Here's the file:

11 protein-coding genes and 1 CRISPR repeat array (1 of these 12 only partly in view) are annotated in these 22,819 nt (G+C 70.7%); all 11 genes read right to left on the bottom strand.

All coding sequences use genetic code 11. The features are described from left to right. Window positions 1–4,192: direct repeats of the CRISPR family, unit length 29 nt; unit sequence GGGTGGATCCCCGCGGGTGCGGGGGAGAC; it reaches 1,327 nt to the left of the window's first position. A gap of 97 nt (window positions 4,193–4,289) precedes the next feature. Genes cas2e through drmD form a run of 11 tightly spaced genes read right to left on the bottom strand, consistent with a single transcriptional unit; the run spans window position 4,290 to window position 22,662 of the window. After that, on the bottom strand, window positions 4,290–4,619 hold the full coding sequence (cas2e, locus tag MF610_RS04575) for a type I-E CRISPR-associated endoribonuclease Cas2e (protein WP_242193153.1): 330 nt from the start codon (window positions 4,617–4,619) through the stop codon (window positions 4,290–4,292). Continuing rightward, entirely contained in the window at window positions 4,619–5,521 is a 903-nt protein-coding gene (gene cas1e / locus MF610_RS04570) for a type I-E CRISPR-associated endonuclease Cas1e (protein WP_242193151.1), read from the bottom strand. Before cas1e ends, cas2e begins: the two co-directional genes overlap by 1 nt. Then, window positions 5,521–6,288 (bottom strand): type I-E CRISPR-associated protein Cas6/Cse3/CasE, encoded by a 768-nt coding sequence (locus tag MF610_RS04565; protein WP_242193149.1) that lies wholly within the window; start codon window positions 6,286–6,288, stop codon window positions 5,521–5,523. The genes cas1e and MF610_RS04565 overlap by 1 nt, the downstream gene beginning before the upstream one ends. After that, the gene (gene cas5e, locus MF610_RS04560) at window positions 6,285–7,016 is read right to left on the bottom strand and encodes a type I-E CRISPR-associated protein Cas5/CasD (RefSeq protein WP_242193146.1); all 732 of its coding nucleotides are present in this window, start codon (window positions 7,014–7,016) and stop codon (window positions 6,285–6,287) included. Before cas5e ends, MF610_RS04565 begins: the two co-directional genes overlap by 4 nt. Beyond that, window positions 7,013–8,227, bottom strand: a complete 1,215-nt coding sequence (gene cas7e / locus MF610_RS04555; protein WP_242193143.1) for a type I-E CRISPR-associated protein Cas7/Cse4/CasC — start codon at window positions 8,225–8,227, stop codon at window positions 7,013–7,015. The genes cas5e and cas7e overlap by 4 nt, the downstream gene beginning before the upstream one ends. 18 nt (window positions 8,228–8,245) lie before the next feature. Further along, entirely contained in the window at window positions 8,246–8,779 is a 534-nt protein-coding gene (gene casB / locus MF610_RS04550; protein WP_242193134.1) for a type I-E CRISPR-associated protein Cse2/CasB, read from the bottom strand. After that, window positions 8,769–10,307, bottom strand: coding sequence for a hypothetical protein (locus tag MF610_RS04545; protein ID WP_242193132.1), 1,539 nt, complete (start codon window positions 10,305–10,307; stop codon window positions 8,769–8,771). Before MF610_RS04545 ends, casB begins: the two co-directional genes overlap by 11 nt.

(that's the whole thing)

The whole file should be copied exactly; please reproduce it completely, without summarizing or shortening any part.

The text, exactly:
11 protein-coding genes and 1 CRISPR repeat array (1 of these 12 only partly in view) are annotated in these 22,819 nt (G+C 70.7%); all 11 genes read right to left on the bottom strand.

All coding sequences use genetic code 11. The features are described from left to right. Window positions 1–4,192: direct repeats of the CRISPR family, unit length 29 nt; unit sequence GGGTGGATCCCCGCGGGTGCGGGGGAGAC; it reaches 1,327 nt to the left of the window's first position. A gap of 97 nt (window positions 4,193–4,289) precedes the next feature. Genes cas2e through drmD form a run of 11 tightly spaced genes read right to left on the bottom strand, consistent with a single transcriptional unit; the run spans window position 4,290 to window position 22,662 of the window. After that, on the bottom strand, window positions 4,290–4,619 hold the full coding sequence (cas2e, locus tag MF610_RS04575) for a type I-E CRISPR-associated endoribonuclease Cas2e (protein WP_242193153.1): 330 nt from the start codon (window positions 4,617–4,619) through the stop codon (window positions 4,290–4,292). Continuing rightward, entirely contained in the window at window positions 4,619–5,521 is a 903-nt protein-coding gene (gene cas1e / locus MF610_RS04570) for a type I-E CRISPR-associated endonuclease Cas1e (protein WP_242193151.1), read from the bottom strand. Before cas1e ends, cas2e begins: the two co-directional genes overlap by 1 nt. Then, window positions 5,521–6,288 (bottom strand): type I-E CRISPR-associated protein Cas6/Cse3/CasE, encoded by a 768-nt coding sequence (locus tag MF610_RS04565; protein WP_242193149.1) that lies wholly within the window; start codon window positions 6,286–6,288, stop codon window positions 5,521–5,523. The genes cas1e and MF610_RS04565 overlap by 1 nt, the downstream gene beginning before the upstream one ends. After that, the gene (gene cas5e, locus MF610_RS04560) at window positions 6,285–7,016 is read right to left on the bottom strand and encodes a type I-E CRISPR-associated protein Cas5/CasD (RefSeq protein WP_242193146.1); all 732 of its coding nucleotides are present in this window, start codon (window positions 7,014–7,016) and stop codon (window positions 6,285–6,287) included. Before cas5e ends, MF610_RS04565 begins: the two co-directional genes overlap by 4 nt. Beyond that, window positions 7,013–8,227, bottom strand: a complete 1,215-nt coding sequence (gene cas7e / locus MF610_RS04555; protein WP_242193143.1) for a type I-E CRISPR-associated protein Cas7/Cse4/CasC — start codon at window positions 8,225–8,227, stop codon at window positions 7,013–7,015. The genes cas5e and cas7e overlap by 4 nt, the downstream gene beginning before the upstream one ends. 18 nt (window positions 8,228–8,245) lie before the next feature. Further along, entirely contained in the window at window positions 8,246–8,779 is a 534-nt protein-coding gene (gene casB / locus MF610_RS04550; protein WP_242193134.1) for a type I-E CRISPR-associated protein Cse2/CasB, read from the bottom strand. After that, window positions 8,769–10,307, bottom strand: coding sequence for a hypothetical protein (locus tag MF610_RS04545; protein ID WP_242193132.1), 1,539 nt, complete (start codon window positions 10,305–10,307; stop codon window positions 8,769–8,771). Before MF610_RS04545 ends, casB begins: the two co-directional genes overlap by 11 nt.